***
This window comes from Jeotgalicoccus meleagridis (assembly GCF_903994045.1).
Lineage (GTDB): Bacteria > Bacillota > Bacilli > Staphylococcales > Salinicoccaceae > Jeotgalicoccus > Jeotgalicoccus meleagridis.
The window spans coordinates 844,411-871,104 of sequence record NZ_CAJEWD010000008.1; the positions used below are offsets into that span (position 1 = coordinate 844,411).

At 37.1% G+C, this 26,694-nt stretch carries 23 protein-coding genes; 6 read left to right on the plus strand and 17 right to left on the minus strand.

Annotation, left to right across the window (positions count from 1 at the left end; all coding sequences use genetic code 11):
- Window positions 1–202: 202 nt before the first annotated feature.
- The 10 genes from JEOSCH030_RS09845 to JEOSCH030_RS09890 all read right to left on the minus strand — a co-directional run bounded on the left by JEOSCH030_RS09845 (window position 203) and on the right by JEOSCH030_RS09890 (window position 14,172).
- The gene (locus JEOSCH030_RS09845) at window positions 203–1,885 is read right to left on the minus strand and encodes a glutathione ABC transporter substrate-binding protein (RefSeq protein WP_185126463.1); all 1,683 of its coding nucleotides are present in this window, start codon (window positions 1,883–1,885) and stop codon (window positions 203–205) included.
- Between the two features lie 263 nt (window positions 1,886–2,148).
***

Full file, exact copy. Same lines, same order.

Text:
This window comes from Jeotgalicoccus meleagridis (assembly GCF_903994045.1).
Lineage (GTDB): Bacteria > Bacillota > Bacilli > Staphylococcales > Salinicoccaceae > Jeotgalicoccus > Jeotgalicoccus meleagridis.
The window spans coordinates 844,411-871,104 of sequence record NZ_CAJEWD010000008.1; the positions used below are offsets into that span (position 1 = coordinate 844,411).

At 37.1% G+C, this 26,694-nt stretch carries 23 protein-coding genes; 6 read left to right on the plus strand and 17 right to left on the minus strand.

Annotation, left to right across the window (positions count from 1 at the left end; all coding sequences use genetic code 11):
- Window positions 1–202: 202 nt before the first annotated feature.
- The 10 genes from JEOSCH030_RS09845 to JEOSCH030_RS09890 all read right to left on the minus strand — a co-directional run bounded on the left by JEOSCH030_RS09845 (window position 203) and on the right by JEOSCH030_RS09890 (window position 14,172).
- The gene (locus JEOSCH030_RS09845) at window positions 203–1,885 is read right to left on the minus strand and encodes a glutathione ABC transporter substrate-binding protein (RefSeq protein WP_185126463.1); all 1,683 of its coding nucleotides are present in this window, start codon (window positions 1,883–1,885) and stop codon (window positions 203–205) included.
- Between the two features lie 263 nt (window positions 1,886–2,148).